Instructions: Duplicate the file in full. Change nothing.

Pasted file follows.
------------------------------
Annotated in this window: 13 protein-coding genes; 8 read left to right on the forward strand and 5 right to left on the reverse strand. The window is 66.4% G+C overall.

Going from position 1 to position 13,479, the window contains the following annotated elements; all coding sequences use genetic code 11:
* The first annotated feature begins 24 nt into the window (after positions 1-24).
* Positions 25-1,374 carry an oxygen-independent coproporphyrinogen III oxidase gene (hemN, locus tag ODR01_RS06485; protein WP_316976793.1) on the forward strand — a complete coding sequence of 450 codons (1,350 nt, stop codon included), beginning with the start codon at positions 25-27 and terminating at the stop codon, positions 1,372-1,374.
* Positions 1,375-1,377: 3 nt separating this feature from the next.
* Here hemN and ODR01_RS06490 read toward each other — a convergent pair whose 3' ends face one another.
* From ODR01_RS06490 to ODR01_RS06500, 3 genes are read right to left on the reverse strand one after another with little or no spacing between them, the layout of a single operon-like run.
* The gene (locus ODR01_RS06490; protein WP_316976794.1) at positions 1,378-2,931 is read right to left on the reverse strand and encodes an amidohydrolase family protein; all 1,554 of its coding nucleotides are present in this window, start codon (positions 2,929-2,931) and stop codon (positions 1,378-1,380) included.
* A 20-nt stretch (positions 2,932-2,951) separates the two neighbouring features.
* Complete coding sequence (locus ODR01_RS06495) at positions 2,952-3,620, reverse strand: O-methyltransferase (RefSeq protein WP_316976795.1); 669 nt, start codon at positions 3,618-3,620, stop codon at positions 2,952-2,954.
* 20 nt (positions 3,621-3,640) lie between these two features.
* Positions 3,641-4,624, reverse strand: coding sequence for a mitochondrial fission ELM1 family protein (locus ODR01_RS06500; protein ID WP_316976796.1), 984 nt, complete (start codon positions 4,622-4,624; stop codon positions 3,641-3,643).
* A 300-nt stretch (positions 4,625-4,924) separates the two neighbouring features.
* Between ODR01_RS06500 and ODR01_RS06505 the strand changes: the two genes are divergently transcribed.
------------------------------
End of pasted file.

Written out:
Annotated in this window: 13 protein-coding genes; 8 read left to right on the forward strand and 5 right to left on the reverse strand. The window is 66.4% G+C overall.

Going from position 1 to position 13,479, the window contains the following annotated elements; all coding sequences use genetic code 11:
* The first annotated feature begins 24 nt into the window (after positions 1-24).
* Positions 25-1,374 carry an oxygen-independent coproporphyrinogen III oxidase gene (hemN, locus tag ODR01_RS06485; protein WP_316976793.1) on the forward strand — a complete coding sequence of 450 codons (1,350 nt, stop codon included), beginning with the start codon at positions 25-27 and terminating at the stop codon, positions 1,372-1,374.
* Positions 1,375-1,377: 3 nt separating this feature from the next.
* Here hemN and ODR01_RS06490 read toward each other — a convergent pair whose 3' ends face one another.
* From ODR01_RS06490 to ODR01_RS06500, 3 genes are read right to left on the reverse strand one after another with little or no spacing between them, the layout of a single operon-like run.
* The gene (locus ODR01_RS06490; protein WP_316976794.1) at positions 1,378-2,931 is read right to left on the reverse strand and encodes an amidohydrolase family protein; all 1,554 of its coding nucleotides are present in this window, start codon (positions 2,929-2,931) and stop codon (positions 1,378-1,380) included.
* A 20-nt stretch (positions 2,932-2,951) separates the two neighbouring features.
* Complete coding sequence (locus ODR01_RS06495) at positions 2,952-3,620, reverse strand: O-methyltransferase (RefSeq protein WP_316976795.1); 669 nt, start codon at positions 3,618-3,620, stop codon at positions 2,952-2,954.
* 20 nt (positions 3,621-3,640) lie between these two features.
* Positions 3,641-4,624, reverse strand: coding sequence for a mitochondrial fission ELM1 family protein (locus ODR01_RS06500; protein ID WP_316976796.1), 984 nt, complete (start codon positions 4,622-4,624; stop codon positions 3,641-3,643).
* A 300-nt stretch (positions 4,625-4,924) separates the two neighbouring features.
* Between ODR01_RS06500 and ODR01_RS06505 the strand changes: the two genes are divergently transcribed.